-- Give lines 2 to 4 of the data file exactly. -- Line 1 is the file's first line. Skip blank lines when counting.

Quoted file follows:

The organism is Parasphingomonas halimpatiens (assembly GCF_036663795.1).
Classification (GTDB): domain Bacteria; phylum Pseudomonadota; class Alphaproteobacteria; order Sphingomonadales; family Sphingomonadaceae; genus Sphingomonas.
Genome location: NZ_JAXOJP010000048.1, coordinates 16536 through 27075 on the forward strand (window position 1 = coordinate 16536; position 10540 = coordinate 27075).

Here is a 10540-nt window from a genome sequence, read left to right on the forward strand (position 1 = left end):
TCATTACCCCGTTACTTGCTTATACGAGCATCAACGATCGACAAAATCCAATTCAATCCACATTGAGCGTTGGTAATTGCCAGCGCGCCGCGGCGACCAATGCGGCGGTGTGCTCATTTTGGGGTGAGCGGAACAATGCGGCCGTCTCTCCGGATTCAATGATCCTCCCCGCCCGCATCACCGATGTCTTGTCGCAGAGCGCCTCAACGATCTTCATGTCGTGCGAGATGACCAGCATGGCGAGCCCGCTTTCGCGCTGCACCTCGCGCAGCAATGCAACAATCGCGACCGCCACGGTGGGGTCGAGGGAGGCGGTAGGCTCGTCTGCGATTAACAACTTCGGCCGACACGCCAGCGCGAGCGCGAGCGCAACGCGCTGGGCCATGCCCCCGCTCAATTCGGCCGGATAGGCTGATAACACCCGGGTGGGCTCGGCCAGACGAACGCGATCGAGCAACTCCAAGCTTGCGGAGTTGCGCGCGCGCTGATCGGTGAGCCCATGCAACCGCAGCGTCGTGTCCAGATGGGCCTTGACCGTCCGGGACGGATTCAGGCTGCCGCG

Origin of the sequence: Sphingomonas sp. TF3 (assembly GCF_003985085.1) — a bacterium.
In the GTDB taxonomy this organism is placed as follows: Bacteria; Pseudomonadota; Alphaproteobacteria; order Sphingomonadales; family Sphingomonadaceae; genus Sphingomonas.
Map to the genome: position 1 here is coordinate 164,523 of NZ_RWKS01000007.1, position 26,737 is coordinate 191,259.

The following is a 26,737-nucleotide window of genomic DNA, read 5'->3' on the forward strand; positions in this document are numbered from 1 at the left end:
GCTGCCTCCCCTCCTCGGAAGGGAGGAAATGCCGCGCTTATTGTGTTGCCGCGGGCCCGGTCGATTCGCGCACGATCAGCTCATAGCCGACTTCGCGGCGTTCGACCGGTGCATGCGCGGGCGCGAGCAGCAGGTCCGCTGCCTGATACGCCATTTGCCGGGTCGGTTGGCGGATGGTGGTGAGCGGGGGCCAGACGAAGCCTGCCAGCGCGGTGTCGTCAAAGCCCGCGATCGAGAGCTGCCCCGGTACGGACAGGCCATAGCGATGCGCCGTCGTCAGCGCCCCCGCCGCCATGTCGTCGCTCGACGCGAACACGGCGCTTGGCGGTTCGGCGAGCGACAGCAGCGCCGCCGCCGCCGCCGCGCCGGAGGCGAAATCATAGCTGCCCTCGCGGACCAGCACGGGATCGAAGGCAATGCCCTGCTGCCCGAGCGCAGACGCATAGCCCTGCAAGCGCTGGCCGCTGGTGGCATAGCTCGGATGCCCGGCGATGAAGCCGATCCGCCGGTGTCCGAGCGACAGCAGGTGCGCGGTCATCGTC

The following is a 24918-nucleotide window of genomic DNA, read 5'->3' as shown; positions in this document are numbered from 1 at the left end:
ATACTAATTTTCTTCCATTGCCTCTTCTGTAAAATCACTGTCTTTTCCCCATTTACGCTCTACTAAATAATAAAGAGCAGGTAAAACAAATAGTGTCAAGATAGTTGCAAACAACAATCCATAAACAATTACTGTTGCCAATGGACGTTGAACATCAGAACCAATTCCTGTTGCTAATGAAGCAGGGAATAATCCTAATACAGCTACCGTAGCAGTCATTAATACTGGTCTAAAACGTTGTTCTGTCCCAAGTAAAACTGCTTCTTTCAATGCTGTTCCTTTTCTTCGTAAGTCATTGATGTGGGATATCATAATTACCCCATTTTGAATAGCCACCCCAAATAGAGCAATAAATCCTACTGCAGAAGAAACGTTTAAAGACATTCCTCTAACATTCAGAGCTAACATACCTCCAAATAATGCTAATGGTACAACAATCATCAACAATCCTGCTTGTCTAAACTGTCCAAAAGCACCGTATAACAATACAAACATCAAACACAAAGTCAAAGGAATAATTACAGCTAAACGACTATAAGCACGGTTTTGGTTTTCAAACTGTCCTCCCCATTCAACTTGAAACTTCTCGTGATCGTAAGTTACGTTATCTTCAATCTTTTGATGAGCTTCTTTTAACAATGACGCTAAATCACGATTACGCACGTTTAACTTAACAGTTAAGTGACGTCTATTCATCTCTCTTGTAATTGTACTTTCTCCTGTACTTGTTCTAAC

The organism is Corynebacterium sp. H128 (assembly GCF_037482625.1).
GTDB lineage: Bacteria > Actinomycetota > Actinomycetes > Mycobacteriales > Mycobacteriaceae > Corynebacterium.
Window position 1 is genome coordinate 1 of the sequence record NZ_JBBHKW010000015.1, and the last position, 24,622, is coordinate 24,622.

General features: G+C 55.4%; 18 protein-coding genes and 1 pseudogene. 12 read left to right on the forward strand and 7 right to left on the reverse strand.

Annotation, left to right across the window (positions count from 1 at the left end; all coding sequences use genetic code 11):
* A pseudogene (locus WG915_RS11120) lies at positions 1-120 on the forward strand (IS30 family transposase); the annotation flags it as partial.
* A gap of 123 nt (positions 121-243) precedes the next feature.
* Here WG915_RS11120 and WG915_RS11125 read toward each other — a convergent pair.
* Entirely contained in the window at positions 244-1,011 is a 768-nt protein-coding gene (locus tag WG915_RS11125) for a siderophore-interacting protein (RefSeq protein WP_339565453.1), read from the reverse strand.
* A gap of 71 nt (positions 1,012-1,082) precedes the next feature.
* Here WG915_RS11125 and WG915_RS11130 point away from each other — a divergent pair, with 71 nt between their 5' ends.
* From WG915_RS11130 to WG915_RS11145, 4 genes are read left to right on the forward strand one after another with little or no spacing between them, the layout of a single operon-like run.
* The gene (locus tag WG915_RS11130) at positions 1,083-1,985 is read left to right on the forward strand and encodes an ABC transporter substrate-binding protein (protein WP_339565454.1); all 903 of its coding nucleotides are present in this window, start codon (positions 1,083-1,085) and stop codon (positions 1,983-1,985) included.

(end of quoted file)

Classification (GTDB): domain Bacteria; phylum Pseudomonadota; class Alphaproteobacteria; order Sphingomonadales; family Sphingomonadaceae; genus Sphingomonas.
Genome location: NZ_JAXOJP010000048.1, coordinates 16536 through 27075 on the forward strand (window position 1 = coordinate 16536; position 10540 = coordinate 27075).

Here is a 10540-nt window from a genome sequence, read left to right on the forward strand (position 1 = left end):